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You learn a lot about yourself and your partner

Adults, children and young people running a stall at an outdoor bake sale

Claire* and her husband James* had discussed the possibility of fostering before they got married. "We're both very family orientated and wanted children of our own, but right from the start we said we'd like to adopt or foster too."

Claire's career has mostly involved working with children. As a civilian station officer for the police, she would regularly see children arriving with a parent who had been arrested, often in very distressing circumstances. One incident made a deep impression and strengthened Claire's resolve to become a foster carer.

"A two-year-old came in with his mother who had been arrested. She wasn't in a fit state physically or mentally. The little boy had been hurt by his mum and had injuries on his body. It was Christmas Eve and there was nobody available to help, so I looked after him all night. Then in the early hours of Christmas morning, we had to take him to a children's home. The staff were amazing, warm and welcoming but I couldn't help feeling that it would have been better for such a young child to go to a foster family."

Claire and James have five children of their own and have been foster carers for five years. "We chose to foster through Norfolk County Council because I know they have secure structures and systems in place. Learning and development is very important and we have that all the way through as a safety net. We feel very well supported."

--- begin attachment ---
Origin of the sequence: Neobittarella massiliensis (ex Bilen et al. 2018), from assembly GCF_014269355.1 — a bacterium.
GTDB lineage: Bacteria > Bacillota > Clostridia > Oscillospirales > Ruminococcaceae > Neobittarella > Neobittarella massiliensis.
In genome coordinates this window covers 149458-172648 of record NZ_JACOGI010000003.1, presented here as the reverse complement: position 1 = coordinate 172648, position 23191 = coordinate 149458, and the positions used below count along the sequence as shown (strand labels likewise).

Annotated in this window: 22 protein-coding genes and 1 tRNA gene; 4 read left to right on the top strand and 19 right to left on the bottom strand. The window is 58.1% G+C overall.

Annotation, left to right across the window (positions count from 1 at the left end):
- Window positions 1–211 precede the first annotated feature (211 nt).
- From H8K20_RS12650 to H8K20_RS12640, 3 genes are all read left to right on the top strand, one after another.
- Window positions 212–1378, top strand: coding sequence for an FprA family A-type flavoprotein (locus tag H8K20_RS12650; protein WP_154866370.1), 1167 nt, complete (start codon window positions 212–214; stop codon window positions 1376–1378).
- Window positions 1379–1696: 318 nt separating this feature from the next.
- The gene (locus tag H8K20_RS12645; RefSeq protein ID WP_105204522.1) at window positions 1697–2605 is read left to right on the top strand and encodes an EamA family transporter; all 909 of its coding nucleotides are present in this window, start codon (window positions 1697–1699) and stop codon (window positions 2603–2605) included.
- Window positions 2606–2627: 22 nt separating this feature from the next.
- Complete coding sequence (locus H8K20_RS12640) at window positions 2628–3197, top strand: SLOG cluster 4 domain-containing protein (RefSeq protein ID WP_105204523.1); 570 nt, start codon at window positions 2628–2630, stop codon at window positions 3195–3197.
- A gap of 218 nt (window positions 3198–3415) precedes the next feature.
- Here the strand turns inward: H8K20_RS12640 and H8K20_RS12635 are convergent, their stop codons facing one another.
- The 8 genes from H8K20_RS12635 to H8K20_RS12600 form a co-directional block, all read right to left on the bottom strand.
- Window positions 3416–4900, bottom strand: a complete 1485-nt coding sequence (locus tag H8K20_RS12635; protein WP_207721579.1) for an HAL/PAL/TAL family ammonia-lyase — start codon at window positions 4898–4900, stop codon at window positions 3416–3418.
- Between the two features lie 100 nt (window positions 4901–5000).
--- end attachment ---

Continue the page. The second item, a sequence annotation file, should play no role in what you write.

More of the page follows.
The couple were allocated a social worker to take them through the process of becoming a foster carer. "We bonded with her very quickly. It was clear she wanted to get the best out of us and we had a good rapport. The process is very long and in depth which might put some people off. But when you start your fostering journey, you realise why so much information is needed. You learn a lot about yourself - and your partner!"

For Claire, the best thing about being a foster carer is seeing a child's confidence and happiness increase. "That moment when a child looks back at you for reassurance - whether it's riding a bike for the first time or tying their shoelaces - it's so moving and rewarding. This may seem like small gains, but everything progresses from there."

Of course, being a foster carer isn't plain sailing. Many children have been severely traumatised and may have behavioural issues. "Everything can be going well, then something happens, and you feel you're back to square one. Often their behaviour reflects how they dealt with trauma in the past. It can be difficult understanding how a child might react to a situation, so consistency is key. It's crucial to keep reinforcing positive behaviour and talking things through."

Claire feels that fostering has been a positive experience for her and her family. She's planning to retire next year and wants to expand her fostering. "I feel we're growing into fostering and I'm looking forward to doing more when I retire."

*Names have been changed to conceal identity

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